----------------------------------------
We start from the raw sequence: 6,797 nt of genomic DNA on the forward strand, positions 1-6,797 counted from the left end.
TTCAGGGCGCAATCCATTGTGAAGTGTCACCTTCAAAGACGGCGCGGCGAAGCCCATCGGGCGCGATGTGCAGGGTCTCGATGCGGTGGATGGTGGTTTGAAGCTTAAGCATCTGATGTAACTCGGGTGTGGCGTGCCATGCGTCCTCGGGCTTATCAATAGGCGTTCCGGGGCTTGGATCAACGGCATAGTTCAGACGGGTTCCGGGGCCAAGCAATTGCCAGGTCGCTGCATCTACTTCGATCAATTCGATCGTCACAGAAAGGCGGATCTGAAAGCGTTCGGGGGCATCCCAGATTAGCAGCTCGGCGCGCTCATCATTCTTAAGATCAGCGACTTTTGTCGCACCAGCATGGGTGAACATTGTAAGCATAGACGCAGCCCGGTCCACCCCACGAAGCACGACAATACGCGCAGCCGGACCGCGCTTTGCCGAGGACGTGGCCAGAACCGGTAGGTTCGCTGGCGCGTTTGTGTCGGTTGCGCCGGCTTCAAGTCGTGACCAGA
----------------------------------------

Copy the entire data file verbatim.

We start from the raw sequence: 6,797 nt of genomic DNA on the forward strand, positions 1-6,797 counted from the left end.
TTCAGGGCGCAATCCATTGTGAAGTGTCACCTTCAAAGACGGCGCGGCGAAGCCCATCGGGCGCGATGTGCAGGGTCTCGATGCGGTGGATGGTGGTTTGAAGCTTAAGCATCTGATGTAACTCGGGTGTGGCGTGCCATGCGTCCTCGGGCTTATCAATAGGCGTTCCGGGGCTTGGATCAACGGCATAGTTCAGACGGGTTCCGGGGCCAAGCAATTGCCAGGTCGCTGCATCTACTTCGATCAATTCGATCGTCACAGAAAGGCGGATCTGAAAGCGTTCGGGGGCATCCCAGATTAGCAGCTCGGCGCGCTCATCATTCTTAAGATCAGCGACTTTTGTCGCACCAGCATGGGTGAACATTGTAAGCATAGACGCAGCCCGGTCCACCCCACGAAGCACGACAATACGCGCAGCCGGACCGCGCTTTGCCGAGGACGTGGCCAGAACCGGTAGGTTCGCTGGCGCGTTTGTGTCGGTTGCGCCGGCTTCAAGTCGTGACCAGA